A staple in the former Kmart building for 10 years, Mark C’s Diner is now operating in a new location in Oliver Plaza in North Union Township.

“I wanted to stay in that location but things couldn’t be worked out,’’ said owner Mark Caringola. “We closed there at the end of June. We opened here in August.’’

Mark C’s Diner is now located at Suite 110, Oliver Plaza, 6 Oliver Road, and open 6 a.m. to 7 p.m. Mondays through Saturdays and 6 a.m. to 6 p.m. Sundays.

On a recent breakfast shift, waitresses Katrina McCune, of Uniontown, and Betty Keill, of Connellsville, kept busy with customers at the counter, booths and tables.

“People know we’re here now,’’ said Caringola.

Alice Coleman, of Uniontown, took a seat at the counter with her husband. She’s been coming here since the move.

“I love it,’’ said Coleman. “My office is near here. The place opens at 6 a.m. and the prices are fantastic.’’

Seated nearby is Tom Patterson, of Smithfield, a regular from the former site.

“I bring my crew here all the time,’’ said Patterson. “I told Mark yesterday how good a job he’s doing, a wonderful job.’’

A lifelong resident of Connellsville, Caringola is a 1978 graduate of Geibel Catholic High School. He’s been in the restaurant business about 30 years, working for another company before opening his own place 14 years ago, first in Greensburg and then Uniontown.

A family venture, Caringola is joined at Mark C’s by his wife, Chris, and daughter Mindy. Staff includes longtime managers Kim Shultz of Connellsville and Athena McFadden of Uniontown.

While in transition to the new location, Caringola, a lifetime member of the New Haven Hose Company, learned of a family burned out of their home and donated food to them as well as the Salvation Army.

Before opening the new site, Caringola remodeled the kitchen and redecorated, using a sports theme for the main dining room. It includes a sectioned-off area called the Bullpen that features a work by artist Sheree Cockrell of Pittsburgh Pirate Bill Mazeroski hitting his famous ninth-inning home run that clinched the 1960s World Series at Forbes Field along with framed photos from that day. Another wall holds a mural of the Pirates’ current home at PNC Park.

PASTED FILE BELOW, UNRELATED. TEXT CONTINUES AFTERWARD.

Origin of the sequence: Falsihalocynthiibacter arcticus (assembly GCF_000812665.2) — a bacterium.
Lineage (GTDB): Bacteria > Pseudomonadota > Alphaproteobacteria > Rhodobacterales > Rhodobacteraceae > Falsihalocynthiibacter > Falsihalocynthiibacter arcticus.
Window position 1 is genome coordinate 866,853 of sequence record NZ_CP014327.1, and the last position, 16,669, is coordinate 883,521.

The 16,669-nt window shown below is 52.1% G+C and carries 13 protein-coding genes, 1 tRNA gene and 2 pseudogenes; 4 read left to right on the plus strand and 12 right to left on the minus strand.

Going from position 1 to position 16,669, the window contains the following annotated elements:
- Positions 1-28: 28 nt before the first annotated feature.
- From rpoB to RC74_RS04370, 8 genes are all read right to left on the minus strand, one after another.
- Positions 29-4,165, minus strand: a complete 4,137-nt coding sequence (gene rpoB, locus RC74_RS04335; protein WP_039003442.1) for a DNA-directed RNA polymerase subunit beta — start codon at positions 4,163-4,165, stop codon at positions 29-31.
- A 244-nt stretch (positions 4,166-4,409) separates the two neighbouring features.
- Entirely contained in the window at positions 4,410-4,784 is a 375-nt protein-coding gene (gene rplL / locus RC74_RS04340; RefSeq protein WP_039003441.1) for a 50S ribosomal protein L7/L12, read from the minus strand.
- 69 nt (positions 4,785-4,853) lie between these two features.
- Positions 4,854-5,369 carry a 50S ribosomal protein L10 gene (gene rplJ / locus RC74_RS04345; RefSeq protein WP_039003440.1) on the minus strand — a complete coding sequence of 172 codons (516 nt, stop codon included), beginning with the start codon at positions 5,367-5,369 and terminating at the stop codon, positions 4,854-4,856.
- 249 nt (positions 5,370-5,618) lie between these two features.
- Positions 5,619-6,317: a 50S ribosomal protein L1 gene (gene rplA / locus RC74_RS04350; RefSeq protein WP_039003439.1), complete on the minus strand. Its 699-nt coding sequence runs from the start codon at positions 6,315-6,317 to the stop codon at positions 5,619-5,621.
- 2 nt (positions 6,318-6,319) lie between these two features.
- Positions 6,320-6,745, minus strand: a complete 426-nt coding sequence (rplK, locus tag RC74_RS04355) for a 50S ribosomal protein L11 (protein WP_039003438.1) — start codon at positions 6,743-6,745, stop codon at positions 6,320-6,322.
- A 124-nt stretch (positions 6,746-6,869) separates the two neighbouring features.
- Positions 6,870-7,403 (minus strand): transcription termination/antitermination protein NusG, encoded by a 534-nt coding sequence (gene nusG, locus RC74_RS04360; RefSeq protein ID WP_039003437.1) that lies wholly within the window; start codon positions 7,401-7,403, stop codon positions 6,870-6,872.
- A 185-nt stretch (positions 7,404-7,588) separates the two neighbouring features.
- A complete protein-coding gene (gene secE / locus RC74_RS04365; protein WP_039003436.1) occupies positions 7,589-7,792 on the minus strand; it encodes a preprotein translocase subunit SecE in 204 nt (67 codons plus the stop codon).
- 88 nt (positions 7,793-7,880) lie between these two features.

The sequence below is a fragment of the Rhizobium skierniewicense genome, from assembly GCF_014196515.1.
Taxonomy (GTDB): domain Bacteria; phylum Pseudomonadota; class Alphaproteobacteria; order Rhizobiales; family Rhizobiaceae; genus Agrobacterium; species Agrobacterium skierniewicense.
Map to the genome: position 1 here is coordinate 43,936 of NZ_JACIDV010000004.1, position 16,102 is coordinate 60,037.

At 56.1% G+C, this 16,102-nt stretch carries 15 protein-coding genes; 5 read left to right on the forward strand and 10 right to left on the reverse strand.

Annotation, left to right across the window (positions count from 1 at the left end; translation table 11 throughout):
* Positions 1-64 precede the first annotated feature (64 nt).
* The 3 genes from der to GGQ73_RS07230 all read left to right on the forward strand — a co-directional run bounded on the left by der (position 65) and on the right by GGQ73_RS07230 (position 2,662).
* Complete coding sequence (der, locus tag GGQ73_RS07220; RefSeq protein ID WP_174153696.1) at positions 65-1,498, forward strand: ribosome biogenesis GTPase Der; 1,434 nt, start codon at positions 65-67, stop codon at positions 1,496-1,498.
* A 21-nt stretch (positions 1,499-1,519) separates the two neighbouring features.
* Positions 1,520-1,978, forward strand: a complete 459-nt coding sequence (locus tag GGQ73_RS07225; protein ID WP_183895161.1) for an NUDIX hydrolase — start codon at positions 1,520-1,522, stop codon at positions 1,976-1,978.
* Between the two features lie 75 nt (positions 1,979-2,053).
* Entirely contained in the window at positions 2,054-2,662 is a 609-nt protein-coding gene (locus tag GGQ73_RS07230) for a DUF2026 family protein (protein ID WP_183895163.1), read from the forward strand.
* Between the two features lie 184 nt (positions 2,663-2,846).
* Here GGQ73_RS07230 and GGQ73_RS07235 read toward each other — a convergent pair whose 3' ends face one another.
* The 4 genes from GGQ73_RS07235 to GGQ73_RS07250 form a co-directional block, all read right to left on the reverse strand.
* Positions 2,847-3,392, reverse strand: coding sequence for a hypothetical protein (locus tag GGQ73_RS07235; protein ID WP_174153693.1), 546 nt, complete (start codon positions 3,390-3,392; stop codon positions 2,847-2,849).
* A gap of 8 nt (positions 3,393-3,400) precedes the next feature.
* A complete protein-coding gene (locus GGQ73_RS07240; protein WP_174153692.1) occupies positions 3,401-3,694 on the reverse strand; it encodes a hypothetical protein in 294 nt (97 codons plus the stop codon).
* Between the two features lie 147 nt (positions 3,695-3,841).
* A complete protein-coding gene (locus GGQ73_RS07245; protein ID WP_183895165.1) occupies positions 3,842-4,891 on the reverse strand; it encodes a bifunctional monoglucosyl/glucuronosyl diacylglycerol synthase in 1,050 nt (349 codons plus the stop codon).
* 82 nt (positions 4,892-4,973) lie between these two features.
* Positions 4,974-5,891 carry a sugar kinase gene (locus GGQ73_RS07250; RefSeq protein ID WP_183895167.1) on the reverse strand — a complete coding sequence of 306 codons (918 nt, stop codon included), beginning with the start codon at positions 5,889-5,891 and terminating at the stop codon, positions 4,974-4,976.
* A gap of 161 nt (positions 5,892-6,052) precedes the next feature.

Another dining room with a 1950s theme can be reserved for private parties during the week, but not weekends when Mark C’s is busier, especially after Sunday church services. This room includes vintage Pepsi lights, posters of James Dean, Elvis Presley and Audrey Hepburn and murals featuring mid-20th century diners.

Mark C’s can hold about 200 customers on both sides.

Caringola said his menu consists of American fare with Mark C’s making its own meat loaf, spaghetti sauce and soups.

“I’d probably say our stuffed pepper soup is one of the biggest sellers of our soups. We make our own burgers, too. We don’t buy frozen patties,’’ said Caringola, adding, “We do our own home fries, too. We still do them old school: boil potatoes, peel them, slice them.’’

Caringola offers daily specials, including a regular called Big John’s Breakfast, named after his father, who served with the 101st Airborne during World War II. The breakfast includes pancakes, eggs, home fries, sausage links, bacon, a half slice of ham and toast.

“That’s a lot of food,’’ said Caringola. “You better be hungry.’’

Caringola enjoys operating his own restaurant.

“I’ve been doing it for a lot of years. Sometimes it’s tough but I still like dealing with the people. I feel happy when they brag about our food and the service. I get a lot of compliments,’’ Caringola said. “I’ve been doing this for so long. This is what I know how to do.’’

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